More than 2 of 5 active physicians will be older than 65 in the next decade, but one surgeon said he thinks this could be a benefit for practicing physicians.
Timothy Kremchek, MD, is a surgeon at Cincinnati-based Beacon Orthopaedics & Sports Medicine. He spoke with Becker's ASC Review about how he thinks the aging physician population will affect the ASC industry.
Editor's note: The responses were edited lightly for length and clarity.
Question: How do you predict the aging physician population and physician shortages will affect the ASC industry in the next 3 years?
Dr. Timothy Kremchek: I think the physician shortage is going to swing to the advantage of the physician. With higher competition, many physicians are fighting for new business, especially "good business." This will allow better physician reimbursement, hence, higher motivation.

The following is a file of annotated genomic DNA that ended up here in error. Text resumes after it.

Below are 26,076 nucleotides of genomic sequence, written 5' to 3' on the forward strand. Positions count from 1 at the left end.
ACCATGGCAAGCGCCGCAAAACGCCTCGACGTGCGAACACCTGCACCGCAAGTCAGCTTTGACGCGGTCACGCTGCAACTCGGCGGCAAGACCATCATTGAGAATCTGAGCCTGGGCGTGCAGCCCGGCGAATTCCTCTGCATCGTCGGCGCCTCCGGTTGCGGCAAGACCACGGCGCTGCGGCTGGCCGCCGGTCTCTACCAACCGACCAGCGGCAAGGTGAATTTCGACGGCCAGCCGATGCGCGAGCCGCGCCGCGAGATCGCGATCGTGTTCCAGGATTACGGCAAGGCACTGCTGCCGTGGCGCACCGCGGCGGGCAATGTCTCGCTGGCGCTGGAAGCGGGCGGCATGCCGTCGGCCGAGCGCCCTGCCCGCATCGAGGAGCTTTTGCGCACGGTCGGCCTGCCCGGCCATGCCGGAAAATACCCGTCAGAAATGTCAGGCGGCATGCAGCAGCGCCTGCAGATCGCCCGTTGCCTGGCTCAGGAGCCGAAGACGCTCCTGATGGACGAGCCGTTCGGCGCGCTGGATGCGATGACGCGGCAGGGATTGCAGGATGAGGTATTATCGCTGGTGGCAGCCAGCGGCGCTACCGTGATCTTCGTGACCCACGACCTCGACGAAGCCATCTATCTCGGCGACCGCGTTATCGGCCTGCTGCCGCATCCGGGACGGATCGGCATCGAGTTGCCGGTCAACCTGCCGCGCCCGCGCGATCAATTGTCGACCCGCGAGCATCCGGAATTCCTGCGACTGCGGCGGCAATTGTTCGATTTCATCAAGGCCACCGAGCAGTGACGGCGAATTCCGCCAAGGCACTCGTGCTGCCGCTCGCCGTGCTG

As there is a shortage and more physicians age, the one thing they want is efficiency. Time is of the essence. This is a time for ASCs to thrive. Multiple rooms for surgeons and efficient use of staff and the rooms will allow more cases to be done and still allow the surgeon more time away. Surgeons will pull away from the slow-moving bureaucratic hospital as they can find more of the things professionally they want to do in a far easier, efficient, streamlined system — the ASC.
In competitive areas, the decrease in physicians will only aggravate the patient base, as many are used to expedient, same-day care. That no longer will be the case.
Q: What novel surgical technique has had the most significant impact on your practice?
TK: By far, other than advances in arthroscopic surgery, the ulnar collateral ligament reconstruction of the elbow and the advances in rehabilitation with that procedure have been a game changer. Being able to allow these youngsters to continue their careers, and in some cases fulfill their life long dreams, has been very rewarding.